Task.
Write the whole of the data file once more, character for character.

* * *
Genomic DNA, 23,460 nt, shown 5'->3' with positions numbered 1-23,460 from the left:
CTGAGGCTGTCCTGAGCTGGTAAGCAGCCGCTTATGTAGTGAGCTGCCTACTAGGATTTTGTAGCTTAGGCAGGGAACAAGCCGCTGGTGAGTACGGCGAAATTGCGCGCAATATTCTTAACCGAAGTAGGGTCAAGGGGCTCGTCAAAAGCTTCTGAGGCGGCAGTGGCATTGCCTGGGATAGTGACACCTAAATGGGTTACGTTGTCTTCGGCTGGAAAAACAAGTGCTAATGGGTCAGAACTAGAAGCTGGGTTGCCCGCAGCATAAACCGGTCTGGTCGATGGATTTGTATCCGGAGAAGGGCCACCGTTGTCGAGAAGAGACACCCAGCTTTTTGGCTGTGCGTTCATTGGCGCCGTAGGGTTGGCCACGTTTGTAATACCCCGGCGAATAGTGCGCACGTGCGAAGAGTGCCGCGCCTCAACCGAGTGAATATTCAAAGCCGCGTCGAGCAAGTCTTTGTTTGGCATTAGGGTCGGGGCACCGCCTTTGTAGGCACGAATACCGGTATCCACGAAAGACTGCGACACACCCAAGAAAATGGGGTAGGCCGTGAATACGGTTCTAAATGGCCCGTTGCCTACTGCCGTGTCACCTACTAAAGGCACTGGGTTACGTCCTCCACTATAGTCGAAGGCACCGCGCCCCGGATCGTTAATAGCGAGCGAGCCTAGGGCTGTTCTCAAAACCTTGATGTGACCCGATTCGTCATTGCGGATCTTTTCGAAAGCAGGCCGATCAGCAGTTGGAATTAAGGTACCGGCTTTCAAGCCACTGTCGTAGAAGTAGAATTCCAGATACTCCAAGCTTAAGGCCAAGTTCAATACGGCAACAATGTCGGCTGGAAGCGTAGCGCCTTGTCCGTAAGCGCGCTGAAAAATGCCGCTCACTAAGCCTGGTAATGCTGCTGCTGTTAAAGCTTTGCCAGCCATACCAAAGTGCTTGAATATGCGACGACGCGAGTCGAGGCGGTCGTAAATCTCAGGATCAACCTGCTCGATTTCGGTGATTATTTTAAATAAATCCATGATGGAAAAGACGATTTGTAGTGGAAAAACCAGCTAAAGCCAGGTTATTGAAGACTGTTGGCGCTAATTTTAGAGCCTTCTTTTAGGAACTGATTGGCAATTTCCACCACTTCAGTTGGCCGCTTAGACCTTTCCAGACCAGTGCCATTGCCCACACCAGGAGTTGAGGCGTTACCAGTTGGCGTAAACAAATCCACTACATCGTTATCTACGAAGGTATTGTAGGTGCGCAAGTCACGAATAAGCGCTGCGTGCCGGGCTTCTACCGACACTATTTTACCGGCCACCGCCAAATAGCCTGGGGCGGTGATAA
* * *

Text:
Genomic DNA, 23,460 nt, shown 5'->3' with positions numbered 1-23,460 from the left:
CTGAGGCTGTCCTGAGCTGGTAAGCAGCCGCTTATGTAGTGAGCTGCCTACTAGGATTTTGTAGCTTAGGCAGGGAACAAGCCGCTGGTGAGTACGGCGAAATTGCGCGCAATATTCTTAACCGAAGTAGGGTCAAGGGGCTCGTCAAAAGCTTCTGAGGCGGCAGTGGCATTGCCTGGGATAGTGACACCTAAATGGGTTACGTTGTCTTCGGCTGGAAAAACAAGTGCTAATGGGTCAGAACTAGAAGCTGGGTTGCCCGCAGCATAAACCGGTCTGGTCGATGGATTTGTATCCGGAGAAGGGCCACCGTTGTCGAGAAGAGACACCCAGCTTTTTGGCTGTGCGTTCATTGGCGCCGTAGGGTTGGCCACGTTTGTAATACCCCGGCGAATAGTGCGCACGTGCGAAGAGTGCCGCGCCTCAACCGAGTGAATATTCAAAGCCGCGTCGAGCAAGTCTTTGTTTGGCATTAGGGTCGGGGCACCGCCTTTGTAGGCACGAATACCGGTATCCACGAAAGACTGCGACACACCCAAGAAAATGGGGTAGGCCGTGAATACGGTTCTAAATGGCCCGTTGCCTACTGCCGTGTCACCTACTAAAGGCACTGGGTTACGTCCTCCACTATAGTCGAAGGCACCGCGCCCCGGATCGTTAATAGCGAGCGAGCCTAGGGCTGTTCTCAAAACCTTGATGTGACCCGATTCGTCATTGCGGATCTTTTCGAAAGCAGGCCGATCAGCAGTTGGAATTAAGGTACCGGCTTTCAAGCCACTGTCGTAGAAGTAGAATTCCAGATACTCCAAGCTTAAGGCCAAGTTCAATACGGCAACAATGTCGGCTGGAAGCGTAGCGCCTTGTCCGTAAGCGCGCTGAAAAATGCCGCTCACTAAGCCTGGTAATGCTGCTGCTGTTAAAGCTTTGCCAGCCATACCAAAGTGCTTGAATATGCGACGACGCGAGTCGAGGCGGTCGTAAATCTCAGGATCAACCTGCTCGATTTCGGTGATTATTTTAAATAAATCCATGATGGAAAAGACGATTTGTAGTGGAAAAACCAGCTAAAGCCAGGTTATTGAAGACTGTTGGCGCTAATTTTAGAGCCTTCTTTTAGGAACTGATTGGCAATTTCCACCACTTCAGTTGGCCGCTTAGACCTTTCCAGACCAGTGCCATTGCCCACACCAGGAGTTGAGGCGTTACCAGTTGGCGTAAACAAATCCACTACATCGTTATCTACGAAGGTATTGTAGGTGCGCAAGTCACGAATAAGCGCTGCGTGCCGGGCTTCTACCGACACTATTTTACCGGCCACCGCCAAATAGCCTGGGGCGGTGATAA